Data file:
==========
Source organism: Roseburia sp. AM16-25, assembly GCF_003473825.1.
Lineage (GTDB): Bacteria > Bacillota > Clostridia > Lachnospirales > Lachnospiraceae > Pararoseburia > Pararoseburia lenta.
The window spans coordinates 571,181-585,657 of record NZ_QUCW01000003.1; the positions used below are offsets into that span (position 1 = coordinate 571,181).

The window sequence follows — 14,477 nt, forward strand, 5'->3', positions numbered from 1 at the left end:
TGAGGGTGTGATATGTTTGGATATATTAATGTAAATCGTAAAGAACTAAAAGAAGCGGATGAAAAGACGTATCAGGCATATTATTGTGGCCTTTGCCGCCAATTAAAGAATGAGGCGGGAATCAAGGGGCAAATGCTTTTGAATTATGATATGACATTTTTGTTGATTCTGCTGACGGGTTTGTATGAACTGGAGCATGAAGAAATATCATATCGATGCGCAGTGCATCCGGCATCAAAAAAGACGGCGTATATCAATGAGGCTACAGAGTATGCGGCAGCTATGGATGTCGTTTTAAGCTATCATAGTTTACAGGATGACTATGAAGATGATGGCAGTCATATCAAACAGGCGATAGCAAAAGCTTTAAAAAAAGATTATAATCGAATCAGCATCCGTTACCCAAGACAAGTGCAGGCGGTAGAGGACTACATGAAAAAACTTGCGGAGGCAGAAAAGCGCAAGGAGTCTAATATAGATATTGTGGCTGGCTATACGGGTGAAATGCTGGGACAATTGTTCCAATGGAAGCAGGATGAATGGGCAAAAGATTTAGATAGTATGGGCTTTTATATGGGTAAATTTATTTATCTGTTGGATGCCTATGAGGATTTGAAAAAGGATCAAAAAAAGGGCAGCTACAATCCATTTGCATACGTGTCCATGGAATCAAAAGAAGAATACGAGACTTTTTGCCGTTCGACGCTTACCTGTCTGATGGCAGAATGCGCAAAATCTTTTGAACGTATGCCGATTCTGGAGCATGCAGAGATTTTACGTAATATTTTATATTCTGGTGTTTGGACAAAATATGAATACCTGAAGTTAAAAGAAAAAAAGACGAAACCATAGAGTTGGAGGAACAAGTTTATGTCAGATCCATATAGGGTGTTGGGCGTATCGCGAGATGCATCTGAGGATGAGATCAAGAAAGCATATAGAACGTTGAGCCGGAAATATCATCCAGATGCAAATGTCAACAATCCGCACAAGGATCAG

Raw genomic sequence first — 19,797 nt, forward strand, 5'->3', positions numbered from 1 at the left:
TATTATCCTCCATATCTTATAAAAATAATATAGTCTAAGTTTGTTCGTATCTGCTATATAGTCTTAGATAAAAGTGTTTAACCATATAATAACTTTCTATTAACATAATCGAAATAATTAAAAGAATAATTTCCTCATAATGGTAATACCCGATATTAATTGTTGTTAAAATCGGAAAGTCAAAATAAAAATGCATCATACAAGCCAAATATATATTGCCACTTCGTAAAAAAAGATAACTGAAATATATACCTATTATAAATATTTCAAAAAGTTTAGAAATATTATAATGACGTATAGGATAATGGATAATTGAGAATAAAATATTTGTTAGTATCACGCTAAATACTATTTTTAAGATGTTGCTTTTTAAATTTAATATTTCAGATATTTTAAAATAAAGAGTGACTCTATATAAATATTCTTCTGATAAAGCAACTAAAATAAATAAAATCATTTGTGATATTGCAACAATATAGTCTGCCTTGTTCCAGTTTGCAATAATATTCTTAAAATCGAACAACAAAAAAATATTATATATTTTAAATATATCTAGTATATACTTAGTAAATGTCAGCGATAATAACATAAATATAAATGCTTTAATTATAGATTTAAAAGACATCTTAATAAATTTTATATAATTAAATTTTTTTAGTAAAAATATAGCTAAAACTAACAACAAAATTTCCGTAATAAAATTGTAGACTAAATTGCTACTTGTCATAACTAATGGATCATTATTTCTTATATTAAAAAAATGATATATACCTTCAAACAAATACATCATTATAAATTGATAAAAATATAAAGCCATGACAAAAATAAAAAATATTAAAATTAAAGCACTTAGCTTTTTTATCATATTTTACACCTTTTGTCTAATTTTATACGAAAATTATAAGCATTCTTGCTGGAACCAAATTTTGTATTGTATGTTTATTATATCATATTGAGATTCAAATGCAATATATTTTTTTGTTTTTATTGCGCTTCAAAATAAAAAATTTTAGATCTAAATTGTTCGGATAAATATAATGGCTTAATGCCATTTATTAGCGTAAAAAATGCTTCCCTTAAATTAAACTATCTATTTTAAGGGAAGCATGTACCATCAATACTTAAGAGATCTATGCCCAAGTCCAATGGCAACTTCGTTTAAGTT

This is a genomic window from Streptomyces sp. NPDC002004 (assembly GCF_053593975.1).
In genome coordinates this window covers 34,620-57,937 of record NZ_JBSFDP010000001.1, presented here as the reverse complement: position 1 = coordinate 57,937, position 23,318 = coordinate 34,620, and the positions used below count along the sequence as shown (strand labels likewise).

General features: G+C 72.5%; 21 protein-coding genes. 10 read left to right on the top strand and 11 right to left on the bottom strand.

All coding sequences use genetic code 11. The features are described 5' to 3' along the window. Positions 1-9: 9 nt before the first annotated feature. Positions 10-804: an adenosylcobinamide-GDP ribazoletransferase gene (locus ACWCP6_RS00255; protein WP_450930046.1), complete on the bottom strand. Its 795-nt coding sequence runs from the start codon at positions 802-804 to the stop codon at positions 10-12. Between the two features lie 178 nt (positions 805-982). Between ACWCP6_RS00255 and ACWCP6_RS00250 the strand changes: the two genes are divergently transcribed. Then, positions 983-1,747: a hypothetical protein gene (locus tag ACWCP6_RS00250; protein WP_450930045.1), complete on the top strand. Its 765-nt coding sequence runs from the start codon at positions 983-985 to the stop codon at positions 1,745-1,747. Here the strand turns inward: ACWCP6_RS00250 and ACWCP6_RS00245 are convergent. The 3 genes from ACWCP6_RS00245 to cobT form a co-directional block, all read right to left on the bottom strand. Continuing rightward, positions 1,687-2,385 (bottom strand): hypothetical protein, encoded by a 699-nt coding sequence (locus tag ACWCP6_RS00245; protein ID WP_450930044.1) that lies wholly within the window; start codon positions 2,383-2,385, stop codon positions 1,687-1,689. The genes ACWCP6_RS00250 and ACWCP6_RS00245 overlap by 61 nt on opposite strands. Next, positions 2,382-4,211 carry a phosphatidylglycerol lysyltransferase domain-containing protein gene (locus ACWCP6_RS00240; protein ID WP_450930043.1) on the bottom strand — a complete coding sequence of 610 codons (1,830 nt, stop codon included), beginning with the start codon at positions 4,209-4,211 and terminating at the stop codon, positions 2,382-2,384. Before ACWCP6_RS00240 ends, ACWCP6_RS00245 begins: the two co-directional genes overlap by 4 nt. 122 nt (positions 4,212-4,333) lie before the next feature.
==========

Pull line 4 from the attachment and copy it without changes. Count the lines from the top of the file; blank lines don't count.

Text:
The window sequence follows — 14,477 nt, forward strand, 5'->3', positions numbered from 1 at the left end: